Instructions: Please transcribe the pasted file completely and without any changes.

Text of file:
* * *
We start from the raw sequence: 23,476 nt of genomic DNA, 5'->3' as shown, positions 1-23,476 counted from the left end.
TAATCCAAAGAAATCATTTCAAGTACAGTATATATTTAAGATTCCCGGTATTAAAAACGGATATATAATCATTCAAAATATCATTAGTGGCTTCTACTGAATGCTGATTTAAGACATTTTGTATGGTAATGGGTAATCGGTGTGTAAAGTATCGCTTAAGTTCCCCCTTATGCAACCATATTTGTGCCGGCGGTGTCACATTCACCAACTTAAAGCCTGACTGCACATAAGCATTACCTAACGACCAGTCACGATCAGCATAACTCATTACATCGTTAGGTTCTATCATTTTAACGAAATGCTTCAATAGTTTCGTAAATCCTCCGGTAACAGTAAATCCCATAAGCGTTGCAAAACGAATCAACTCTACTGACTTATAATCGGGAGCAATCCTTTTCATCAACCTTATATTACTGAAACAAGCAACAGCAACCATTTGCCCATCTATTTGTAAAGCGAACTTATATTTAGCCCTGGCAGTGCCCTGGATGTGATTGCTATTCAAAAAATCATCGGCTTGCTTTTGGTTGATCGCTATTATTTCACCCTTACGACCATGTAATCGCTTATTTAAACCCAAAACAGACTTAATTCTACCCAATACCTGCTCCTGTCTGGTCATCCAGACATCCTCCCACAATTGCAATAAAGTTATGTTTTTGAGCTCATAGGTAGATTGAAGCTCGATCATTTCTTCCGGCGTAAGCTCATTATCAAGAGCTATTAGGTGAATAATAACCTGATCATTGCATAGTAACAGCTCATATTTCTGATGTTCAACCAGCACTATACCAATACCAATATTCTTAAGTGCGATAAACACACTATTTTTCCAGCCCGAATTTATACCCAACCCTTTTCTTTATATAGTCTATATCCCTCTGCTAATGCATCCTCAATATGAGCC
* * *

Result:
We start from the raw sequence: 23,476 nt of genomic DNA, 5'->3' as shown, positions 1-23,476 counted from the left end.
TAATCCAAAGAAATCATTTCAAGTACAGTATATATTTAAGATTCCCGGTATTAAAAACGGATATATAATCATTCAAAATATCATTAGTGGCTTCTACTGAATGCTGATTTAAGACATTTTGTATGGTAATGGGTAATCGGTGTGTAAAGTATCGCTTAAGTTCCCCCTTATGCAACCATATTTGTGCCGGCGGTGTCACATTCACCAACTTAAAGCCTGACTGCACATAAGCATTACCTAACGACCAGTCACGATCAGCATAACTCATTACATCGTTAGGTTCTATCATTTTAACGAAATGCTTCAATAGTTTCGTAAATCCTCCGGTAACAGTAAATCCCATAAGCGTTGCAAAACGAATCAACTCTACTGACTTATAATCGGGAGCAATCCTTTTCATCAACCTTATATTACTGAAACAAGCAACAGCAACCATTTGCCCATCTATTTGTAAAGCGAACTTATATTTAGCCCTGGCAGTGCCCTGGATGTGATTGCTATTCAAAAAATCATCGGCTTGCTTTTGGTTGATCGCTATTATTTCACCCTTACGACCATGTAATCGCTTATTTAAACCCAAAACAGACTTAATTCTACCCAATACCTGCTCCTGTCTGGTCATCCAGACATCCTCCCACAATTGCAATAAAGTTATGTTTTTGAGCTCATAGGTAGATTGAAGCTCGATCATTTCTTCCGGCGTAAGCTCATTATCAAGAGCTATTAGGTGAATAATAACCTGATCATTGCATAGTAACAGCTCATATTTCTGATGTTCAACCAGCACTATACCAATACCAATATTCTTAAGTGCGATAAACACACTATTTTTCCAGCCCGAATTTATACCCAACCCTTTTCTTTATATAGTCTATATCCCTCTGCTAATGCATCCTCAATATGAGCC